Its not so much that I think the SNP have a right wing in our terms but i think there are divisions and i think the absolute key to any scottish politics post-independence is how they would divide. there are obviously labour/lefty nationalists - the chip on the shoulder wing of the party who see scottishness as invloving an acceptance of the left wing political consensus. in addition there are those who see independence as a means to an end whereby they can get a more leftist political centre of gravity by casting off the more right wing english. obviously both of these groups will reject us but without the unifier of independence they might also alienate the SNP's other wing.

Id say there are traditionalists who dont see independence as a means to an end but support it per se and were never overly keen to have nationalism defined by reference to a single political outlook. they were shafted first by Billy Wolfe and then more especially by the continuing influence of the 79 group lefties but the evolution of centre-right politics means we've not been able to capitalise on this. i think this is a mainly patriotic, rural grouping who are concentrated in the North East and Highlands. I also think they are parochial in the way that most conservative voters the world over probably are. I think the key to breaking the lefts dominance post-independence would be to bring about some kind of fusion between them and whatever remanants remain of the Tory Party.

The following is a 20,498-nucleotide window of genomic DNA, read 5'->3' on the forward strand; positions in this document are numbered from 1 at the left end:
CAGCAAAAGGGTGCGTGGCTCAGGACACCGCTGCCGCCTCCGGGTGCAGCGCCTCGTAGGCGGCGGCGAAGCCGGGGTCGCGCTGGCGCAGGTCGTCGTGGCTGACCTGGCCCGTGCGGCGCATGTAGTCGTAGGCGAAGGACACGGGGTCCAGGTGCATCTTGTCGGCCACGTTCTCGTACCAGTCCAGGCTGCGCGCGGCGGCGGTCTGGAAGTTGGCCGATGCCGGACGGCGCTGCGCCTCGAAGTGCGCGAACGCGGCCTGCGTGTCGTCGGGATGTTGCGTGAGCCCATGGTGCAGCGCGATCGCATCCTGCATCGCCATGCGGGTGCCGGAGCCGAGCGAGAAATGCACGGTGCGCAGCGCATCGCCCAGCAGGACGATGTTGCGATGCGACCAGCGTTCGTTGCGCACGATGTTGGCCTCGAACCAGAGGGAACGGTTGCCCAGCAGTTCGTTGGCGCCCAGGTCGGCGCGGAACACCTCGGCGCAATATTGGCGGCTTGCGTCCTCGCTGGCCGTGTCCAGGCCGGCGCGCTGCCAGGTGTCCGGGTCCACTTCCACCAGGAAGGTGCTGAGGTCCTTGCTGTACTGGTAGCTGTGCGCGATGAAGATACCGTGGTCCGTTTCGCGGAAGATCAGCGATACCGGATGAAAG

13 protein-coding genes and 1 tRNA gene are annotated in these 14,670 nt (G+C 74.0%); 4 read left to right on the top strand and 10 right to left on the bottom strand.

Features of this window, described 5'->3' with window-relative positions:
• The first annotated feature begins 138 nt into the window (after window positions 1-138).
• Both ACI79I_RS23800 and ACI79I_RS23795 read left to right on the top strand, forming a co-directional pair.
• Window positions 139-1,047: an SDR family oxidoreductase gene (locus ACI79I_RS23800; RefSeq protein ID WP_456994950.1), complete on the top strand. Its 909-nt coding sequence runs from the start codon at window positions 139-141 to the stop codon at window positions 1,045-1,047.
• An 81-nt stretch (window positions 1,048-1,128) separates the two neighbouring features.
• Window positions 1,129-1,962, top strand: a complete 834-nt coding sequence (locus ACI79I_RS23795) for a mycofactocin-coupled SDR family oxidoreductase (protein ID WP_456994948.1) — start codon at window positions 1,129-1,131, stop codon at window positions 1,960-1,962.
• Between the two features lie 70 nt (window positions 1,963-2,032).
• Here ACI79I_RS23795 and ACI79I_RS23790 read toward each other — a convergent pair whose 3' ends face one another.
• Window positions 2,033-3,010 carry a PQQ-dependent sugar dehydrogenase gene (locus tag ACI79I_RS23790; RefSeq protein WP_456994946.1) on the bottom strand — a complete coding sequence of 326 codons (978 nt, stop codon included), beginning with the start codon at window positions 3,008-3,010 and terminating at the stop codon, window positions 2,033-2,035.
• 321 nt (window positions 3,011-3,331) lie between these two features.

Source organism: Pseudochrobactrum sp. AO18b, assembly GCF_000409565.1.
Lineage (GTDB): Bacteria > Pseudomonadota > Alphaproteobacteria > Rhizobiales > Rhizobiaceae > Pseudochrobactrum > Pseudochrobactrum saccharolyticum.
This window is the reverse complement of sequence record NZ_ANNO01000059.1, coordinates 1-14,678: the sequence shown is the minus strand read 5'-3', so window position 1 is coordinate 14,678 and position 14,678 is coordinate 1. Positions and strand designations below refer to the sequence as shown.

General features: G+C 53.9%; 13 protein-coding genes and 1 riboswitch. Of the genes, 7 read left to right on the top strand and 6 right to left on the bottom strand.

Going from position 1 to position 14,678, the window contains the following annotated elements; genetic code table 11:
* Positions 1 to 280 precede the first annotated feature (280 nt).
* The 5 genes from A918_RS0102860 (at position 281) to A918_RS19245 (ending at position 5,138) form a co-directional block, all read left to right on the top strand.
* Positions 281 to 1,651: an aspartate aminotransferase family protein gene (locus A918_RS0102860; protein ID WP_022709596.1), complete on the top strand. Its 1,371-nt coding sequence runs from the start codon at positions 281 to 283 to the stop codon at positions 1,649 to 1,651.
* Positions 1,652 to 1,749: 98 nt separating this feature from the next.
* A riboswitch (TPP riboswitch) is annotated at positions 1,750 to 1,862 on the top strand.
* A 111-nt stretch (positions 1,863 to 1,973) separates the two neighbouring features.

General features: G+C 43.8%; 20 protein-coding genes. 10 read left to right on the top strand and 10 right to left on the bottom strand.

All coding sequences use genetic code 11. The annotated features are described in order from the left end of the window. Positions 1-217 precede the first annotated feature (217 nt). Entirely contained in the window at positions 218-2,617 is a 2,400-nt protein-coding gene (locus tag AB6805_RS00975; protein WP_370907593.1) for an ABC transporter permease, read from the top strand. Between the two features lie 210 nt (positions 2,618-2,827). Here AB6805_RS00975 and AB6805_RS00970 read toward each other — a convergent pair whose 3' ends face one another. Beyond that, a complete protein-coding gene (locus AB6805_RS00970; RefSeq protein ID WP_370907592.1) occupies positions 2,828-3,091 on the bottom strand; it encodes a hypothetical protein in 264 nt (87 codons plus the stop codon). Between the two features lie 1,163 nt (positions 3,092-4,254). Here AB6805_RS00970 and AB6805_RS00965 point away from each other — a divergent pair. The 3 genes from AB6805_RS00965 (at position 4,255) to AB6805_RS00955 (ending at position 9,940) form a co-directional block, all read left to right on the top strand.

I do worry however that for a generation after secession your position at the referendum would be a litmus test for your acceptability to the scottish electorate. assuming all our people would be robustly unionist i thinkl this fusion would be difficult to achieve.

i agree entirly with the last 2 sections on the wikipedia thread. what do you think of them ted?

i reckon the fall of the empire weakened the sense of british national identity and also lessened the economic case for the union. the stuff about the battle being between a Scottish Unionist Party and a UK Labour Party was very interesting and shows how far we are from being able to claim back that vote. It a combination of rural, parochial/nationalist/patriotic with our remaining economic liberal/old establishment vote. so basically the Lib Dem, Snp and Tory vote were all in our column at that time. only by aiming at these constituencies again can we launch a recovery.